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This programme comprises a study of the psychological and emotional problems among primary school children on being transferred from primary to secondary school.
Metadata describing this Open University video programme
Module code and title: E341, Methods of educational enquiry: an empirical approach
Item code: E341; 01
First transmission date: 27-01-1973
Published: 1973
Rights Statement:
Restrictions on use:
Duration: 00:23:02
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Producer: Vic Lockwood
Contributors: Michael Argles; James Clark; Noel Entwhistle
Publisher: BBC Open University
Keyword(s): Airyhall Primary School; Class organisation; Emotional and psychological problems; Hadow Report; Hazlehead Academy, Aberdeen; Primary school children; Research findings; Secondary school transfer; Teaching styles
Footage description: Shot of primary school children entering a secondary school. They enter hall where they are received and told how they are going to spend the day there. Prof. Noel Entwhistle comments on the last sequence, explaining the purpose of the visit of the school children and how it originated from a research investigation. Prof. Entwhistle then informs us that this exercise in transfer will be used to illustrate some of the stages that one is likely to come across while undertaking reaearch. Shot of stages to be used in a research process flashed on the screen. Point is also made about the impact research findings can have on educational policy. James Clark is then called upon to say what is being done to ease transfer from one type of school to another. James Clark lists the problems and the steps which have been taken to resolve them. Prof. Entwhistle talks about the situation in Aberdeen in 1964 before the research started. He mentions the two problems he and Prof. Nesbitt started off with and how they set off tackling the problems by finding out, with the help of the librarian, what information was available on the subject. Michael Argles tells Prof. Entwhistle the two ways in which a librarian can give assistance in educational research. Prof. Entwhistle, using the research done in Aberdeen as an example, asks Michael Argles for material available on the subject. Michael Argles then lists the systematic approach he would take. From the Hadow Report - which was one of Michael Argles' recommended reading - Prof. Entwhistle reads a relevant passage from the introductory chapter. Information collected frmm the Hadow Report by Prof. Entwhistle is pointed out as relevant for the research to be undertaken. Assumptions in the Report are criticized and they form the basis for the investigation into the problems they create for children when transferred from primary to secondary school. Shot of a primary school classroom with children working together. Various activities are studied within the same class in groups and the teacher goes round the class helping children. Group study seems to be the emphasis here. Prof. Entwhistle introduces a shot of a science lesson in a secondary school to see how a lesson is structured and how a class is organised. The class is held in a laboratory and the lesson is on the structure of gases. The lesson develops from what is known about gases - what had been studied previously - to what is to be studied. Details about what is to be done are given by the teacher and the children form themselves into groups to carry out practical tests themselves. Prof. Entwhistle assesses the last two sequences pointing out the contrast in the formality of teaching styles. This he sees an important aspect children have to contend with on transfer from primary to secondary school. Prof. Entwhistle then introduces primary school children talking about their move to a secondary school. Shots of various children giving varied reasons about their likes and dislikes over moving. Prof. Entwhistle reflects on the last sequence and relates it to the research method they adopted by asking headmasters for their opinions about transfers from primary to secondary school. The contrasting views extracted from the questionnaires received are flashed on to the screen. From these Prof. Entwhistle and his team were set to find out which sort of children suffer from transfer. He stresses the important part research plays in formulating hypotheses and in collecting data and how various tests help in this regard. He lists the tests pointing out how the results help to identify which children are likely to suffer from transfer. How such conclusions are arrived at is made known. Prof. Entwhistle talks about tests other than objective tests which provide a rich source of data though a less precise method of measurement. Extracts from children's essays read. They reflect their anxieties on being transferred from one school to another. Shots are shown to reflect some of the anxieties expressed by the children. Prof. Entwhistle, commenting on the last sequence talks about how the whole transfer procedure was altered by a headmaster on reading similar comments as one mentioned in the last sequence. He then talks about what happens in a field experiment which enables researchers to compare attitudes of children under old and new procedures (of transfer) He also mentions what the results of the Aberdeen experiment showed and how it led to changes in the entire city. How useful is such an experimental reaearch is emphasised by Prof. Entwhistle even though its results might show that only a minority suffer from transfer.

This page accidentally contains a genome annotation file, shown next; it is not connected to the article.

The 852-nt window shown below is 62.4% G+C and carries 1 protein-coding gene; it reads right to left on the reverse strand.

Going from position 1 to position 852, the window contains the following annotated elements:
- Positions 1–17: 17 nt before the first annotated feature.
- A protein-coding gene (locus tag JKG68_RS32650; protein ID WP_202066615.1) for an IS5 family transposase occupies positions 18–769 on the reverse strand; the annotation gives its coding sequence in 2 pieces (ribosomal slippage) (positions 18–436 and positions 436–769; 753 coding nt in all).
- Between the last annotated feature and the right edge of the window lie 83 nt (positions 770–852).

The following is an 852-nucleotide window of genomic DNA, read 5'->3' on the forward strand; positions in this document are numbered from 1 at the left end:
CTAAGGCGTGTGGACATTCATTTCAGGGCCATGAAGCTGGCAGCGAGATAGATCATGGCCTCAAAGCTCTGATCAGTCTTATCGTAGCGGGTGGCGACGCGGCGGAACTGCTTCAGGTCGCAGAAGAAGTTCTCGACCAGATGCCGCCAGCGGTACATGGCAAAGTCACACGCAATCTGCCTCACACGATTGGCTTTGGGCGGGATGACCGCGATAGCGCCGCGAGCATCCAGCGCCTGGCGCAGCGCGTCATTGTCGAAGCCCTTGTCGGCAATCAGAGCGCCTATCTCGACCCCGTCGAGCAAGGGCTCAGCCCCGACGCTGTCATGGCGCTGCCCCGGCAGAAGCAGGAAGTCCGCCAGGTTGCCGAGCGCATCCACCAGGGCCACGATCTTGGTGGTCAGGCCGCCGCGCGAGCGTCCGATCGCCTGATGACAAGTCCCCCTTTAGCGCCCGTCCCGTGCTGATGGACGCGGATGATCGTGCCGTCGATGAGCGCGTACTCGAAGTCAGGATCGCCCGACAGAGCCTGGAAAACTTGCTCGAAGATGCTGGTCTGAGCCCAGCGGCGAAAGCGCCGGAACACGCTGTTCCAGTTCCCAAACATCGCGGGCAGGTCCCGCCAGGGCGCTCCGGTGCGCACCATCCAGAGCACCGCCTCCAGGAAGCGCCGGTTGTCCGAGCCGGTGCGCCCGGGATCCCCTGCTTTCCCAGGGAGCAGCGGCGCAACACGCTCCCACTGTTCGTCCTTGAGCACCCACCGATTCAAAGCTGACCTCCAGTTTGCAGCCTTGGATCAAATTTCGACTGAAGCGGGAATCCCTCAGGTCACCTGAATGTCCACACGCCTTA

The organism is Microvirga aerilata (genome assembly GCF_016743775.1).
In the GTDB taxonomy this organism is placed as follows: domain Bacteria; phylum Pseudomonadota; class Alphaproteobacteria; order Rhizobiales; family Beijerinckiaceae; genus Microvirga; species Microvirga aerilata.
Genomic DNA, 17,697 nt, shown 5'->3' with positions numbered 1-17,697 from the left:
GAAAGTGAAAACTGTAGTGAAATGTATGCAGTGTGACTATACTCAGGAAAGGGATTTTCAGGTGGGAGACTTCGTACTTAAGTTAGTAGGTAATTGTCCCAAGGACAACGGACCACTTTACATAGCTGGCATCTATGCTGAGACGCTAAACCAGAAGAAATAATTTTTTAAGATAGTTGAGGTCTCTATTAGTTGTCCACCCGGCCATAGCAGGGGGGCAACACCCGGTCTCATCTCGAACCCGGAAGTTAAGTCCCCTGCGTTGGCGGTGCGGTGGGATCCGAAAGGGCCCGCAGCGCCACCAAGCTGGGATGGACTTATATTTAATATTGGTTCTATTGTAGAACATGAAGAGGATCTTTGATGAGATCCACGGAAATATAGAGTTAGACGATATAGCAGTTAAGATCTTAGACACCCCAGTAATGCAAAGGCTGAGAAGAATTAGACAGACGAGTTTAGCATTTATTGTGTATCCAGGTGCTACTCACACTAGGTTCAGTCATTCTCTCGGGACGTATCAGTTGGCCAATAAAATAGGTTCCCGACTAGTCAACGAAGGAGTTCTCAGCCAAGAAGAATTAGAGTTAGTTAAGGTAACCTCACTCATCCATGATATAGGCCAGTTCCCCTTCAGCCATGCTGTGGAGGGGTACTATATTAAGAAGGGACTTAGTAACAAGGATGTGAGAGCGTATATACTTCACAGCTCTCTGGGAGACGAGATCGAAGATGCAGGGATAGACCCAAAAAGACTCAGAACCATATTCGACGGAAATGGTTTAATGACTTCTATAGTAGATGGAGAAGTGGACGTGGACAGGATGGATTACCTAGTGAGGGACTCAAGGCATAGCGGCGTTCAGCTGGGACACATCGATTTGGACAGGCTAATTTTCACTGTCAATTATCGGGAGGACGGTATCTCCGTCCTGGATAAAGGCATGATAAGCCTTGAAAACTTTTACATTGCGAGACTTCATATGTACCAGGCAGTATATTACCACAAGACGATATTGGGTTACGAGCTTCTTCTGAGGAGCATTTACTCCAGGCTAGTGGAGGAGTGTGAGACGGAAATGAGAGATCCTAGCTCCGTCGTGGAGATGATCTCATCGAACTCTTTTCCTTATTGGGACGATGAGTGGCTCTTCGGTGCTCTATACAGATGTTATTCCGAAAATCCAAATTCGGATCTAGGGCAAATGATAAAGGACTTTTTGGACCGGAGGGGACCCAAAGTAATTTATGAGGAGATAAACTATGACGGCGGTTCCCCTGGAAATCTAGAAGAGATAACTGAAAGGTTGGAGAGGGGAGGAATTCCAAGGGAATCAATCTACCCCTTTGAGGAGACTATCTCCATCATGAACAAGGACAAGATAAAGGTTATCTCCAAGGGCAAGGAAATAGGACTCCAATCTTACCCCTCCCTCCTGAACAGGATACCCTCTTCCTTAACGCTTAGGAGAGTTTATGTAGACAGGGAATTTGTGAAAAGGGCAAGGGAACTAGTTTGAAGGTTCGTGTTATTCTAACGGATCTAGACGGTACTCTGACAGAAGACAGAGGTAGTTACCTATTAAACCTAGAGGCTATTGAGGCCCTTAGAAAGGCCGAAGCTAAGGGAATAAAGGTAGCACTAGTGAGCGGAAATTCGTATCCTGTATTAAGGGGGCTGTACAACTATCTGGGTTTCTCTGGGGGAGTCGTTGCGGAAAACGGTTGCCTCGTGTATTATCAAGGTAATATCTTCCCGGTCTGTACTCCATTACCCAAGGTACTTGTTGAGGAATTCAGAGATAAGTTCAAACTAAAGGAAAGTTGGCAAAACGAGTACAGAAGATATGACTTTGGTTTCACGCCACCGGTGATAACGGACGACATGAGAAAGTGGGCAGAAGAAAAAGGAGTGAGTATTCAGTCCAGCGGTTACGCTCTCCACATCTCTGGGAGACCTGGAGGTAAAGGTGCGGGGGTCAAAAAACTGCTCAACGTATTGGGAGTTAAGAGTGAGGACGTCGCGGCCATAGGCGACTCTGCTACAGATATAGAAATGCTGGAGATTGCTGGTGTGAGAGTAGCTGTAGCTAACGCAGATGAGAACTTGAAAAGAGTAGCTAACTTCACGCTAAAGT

Master spool number: HOU5158
Production number: 6HT70737
Videofinder number: 3893
Available to public: no